Plate Tectonics – When, Why and How?

by Craig Storey

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A recent meeting at the Royal Society in London called “Earth Dynamics and the Development of Plate Tectonics. Above are (some of) the Portsmouth Crustal Evolution Research Group enjoying the debate.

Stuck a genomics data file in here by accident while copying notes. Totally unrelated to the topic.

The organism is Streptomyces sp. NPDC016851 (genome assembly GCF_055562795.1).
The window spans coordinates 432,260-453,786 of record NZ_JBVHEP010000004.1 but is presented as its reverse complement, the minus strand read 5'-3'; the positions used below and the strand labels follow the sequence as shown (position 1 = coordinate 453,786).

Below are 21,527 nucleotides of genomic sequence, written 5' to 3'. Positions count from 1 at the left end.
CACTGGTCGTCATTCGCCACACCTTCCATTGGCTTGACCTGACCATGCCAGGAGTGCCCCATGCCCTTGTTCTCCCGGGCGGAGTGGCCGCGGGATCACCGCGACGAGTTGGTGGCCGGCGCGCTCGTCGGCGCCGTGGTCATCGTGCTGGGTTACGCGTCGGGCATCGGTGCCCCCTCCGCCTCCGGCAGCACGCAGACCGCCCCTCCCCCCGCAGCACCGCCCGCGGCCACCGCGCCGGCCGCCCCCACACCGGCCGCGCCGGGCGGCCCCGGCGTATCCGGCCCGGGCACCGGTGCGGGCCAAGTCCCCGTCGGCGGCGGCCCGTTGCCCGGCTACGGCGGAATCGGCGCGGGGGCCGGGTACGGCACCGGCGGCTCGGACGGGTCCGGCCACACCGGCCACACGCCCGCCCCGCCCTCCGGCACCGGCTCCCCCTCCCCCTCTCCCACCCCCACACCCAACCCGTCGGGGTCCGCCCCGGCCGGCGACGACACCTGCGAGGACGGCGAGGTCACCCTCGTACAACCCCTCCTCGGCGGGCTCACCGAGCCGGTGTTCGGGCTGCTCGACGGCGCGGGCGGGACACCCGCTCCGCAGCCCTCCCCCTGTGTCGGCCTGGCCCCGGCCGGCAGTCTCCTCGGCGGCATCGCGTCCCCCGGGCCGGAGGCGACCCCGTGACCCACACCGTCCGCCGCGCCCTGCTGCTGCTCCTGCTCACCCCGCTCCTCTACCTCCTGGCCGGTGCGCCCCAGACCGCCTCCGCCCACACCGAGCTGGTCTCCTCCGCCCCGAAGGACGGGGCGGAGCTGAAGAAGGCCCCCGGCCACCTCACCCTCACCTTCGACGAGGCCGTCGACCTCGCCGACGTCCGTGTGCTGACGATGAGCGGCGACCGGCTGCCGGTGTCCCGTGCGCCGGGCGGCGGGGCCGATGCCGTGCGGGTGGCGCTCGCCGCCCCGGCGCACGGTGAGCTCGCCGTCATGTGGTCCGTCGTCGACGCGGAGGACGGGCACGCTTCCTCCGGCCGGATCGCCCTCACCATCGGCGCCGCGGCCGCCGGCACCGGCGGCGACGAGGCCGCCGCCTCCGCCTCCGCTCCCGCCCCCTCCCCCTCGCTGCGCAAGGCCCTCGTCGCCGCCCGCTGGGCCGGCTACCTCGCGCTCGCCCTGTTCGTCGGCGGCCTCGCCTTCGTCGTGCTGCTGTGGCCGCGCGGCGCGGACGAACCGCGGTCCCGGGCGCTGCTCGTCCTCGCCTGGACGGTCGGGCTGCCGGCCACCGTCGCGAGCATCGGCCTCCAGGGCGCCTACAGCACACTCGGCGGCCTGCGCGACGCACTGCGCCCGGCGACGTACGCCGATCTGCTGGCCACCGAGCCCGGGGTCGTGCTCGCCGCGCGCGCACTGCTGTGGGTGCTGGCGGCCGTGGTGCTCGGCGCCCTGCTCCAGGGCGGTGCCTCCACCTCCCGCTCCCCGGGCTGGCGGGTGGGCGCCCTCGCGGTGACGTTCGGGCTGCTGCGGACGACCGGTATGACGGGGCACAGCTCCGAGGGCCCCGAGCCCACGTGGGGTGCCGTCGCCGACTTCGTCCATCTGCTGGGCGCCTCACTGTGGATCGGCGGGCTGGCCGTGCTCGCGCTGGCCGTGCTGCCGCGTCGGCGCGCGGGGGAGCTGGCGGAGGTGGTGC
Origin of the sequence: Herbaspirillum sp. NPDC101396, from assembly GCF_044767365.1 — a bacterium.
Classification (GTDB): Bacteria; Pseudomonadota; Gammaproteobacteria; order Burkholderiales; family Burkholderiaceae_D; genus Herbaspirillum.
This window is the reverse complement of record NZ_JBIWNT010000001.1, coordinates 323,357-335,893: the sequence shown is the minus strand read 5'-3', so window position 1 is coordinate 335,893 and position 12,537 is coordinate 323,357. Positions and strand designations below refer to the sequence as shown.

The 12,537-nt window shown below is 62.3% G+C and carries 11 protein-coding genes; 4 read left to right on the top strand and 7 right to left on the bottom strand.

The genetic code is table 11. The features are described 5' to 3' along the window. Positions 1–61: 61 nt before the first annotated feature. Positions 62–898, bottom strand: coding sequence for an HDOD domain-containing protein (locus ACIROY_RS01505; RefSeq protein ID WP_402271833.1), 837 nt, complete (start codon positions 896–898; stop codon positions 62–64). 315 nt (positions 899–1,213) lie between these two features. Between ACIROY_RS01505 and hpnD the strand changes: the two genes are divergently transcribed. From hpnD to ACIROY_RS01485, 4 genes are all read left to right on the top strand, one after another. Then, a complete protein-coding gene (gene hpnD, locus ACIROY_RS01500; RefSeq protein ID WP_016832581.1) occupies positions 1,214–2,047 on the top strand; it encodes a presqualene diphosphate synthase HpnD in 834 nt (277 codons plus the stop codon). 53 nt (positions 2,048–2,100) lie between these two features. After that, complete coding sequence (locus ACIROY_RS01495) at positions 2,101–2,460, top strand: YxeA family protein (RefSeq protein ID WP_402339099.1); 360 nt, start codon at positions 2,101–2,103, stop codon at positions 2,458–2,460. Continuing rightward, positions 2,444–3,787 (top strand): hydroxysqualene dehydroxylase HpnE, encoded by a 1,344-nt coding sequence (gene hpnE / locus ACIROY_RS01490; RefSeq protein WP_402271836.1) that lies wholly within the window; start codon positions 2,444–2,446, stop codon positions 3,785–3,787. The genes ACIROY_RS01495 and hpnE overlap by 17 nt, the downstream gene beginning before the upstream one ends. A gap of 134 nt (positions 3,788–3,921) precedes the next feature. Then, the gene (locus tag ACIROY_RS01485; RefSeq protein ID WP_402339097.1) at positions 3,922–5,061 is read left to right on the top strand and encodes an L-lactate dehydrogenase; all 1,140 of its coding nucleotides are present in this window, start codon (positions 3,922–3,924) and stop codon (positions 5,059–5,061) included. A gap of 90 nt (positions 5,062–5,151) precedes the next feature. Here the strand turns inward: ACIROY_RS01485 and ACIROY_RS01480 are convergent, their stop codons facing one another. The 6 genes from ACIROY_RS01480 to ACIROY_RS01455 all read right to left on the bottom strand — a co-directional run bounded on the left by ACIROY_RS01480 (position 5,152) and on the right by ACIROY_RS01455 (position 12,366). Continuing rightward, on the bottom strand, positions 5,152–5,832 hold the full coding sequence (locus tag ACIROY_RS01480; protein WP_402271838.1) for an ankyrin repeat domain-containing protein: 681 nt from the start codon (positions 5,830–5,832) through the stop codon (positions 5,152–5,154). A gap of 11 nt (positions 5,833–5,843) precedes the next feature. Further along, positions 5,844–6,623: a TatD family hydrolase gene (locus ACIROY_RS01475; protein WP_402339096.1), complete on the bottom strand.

It was a really lively 2 day meeting with representatives from as far as USA and Australia, picked to give their perspective on different issues. So we went from other planets (Venus and Mars) to the building blocks of our own planet, with a great talk from Maud Boyet (a certain class of enstatites can resolve BSE trace elements and a range of stable isotopes – but not major elements!). Geodynamics was a major topic of discussion, with input from numerical modellers and experimentalists and, of course, debate from geologists on the veracity of the models. An excellent summary of the geochemical and isotopic evidence for the growth and reworking of the continental crust was given by some familiar names to this group – Tony Kemp, Peter Cawood and Bruno Dhuime. A lively debate followed a presentation by Jun Korenaga, reexamining the famous crustal evolution growth curve models and proposing something controversial. The claim was based on the model representing the mantle evolution (Nd isotopes in basalts) rather than the crusal record (Hf and O in zircons). However, it would be nice to know if the Nd record presented stands up to scrutiny. Some very engaging talks on links between geodynamics and the atmosphere and biosphere kept spirits up, with Cin-Ty Lee talking about continents and their control on climate, Aubrey Zerkle introducing us to the idea of “Biogeodynamics” and giving a great talk on her work on the nitrogen and phosphorous cycles, and finally Tim Lyons illuminating us on the Proterozoic, the rise of oxygen and the possible tectonic links to climate and life. Bob Stern finished up with a summary discussion and then we all went home for jelly and ice cream.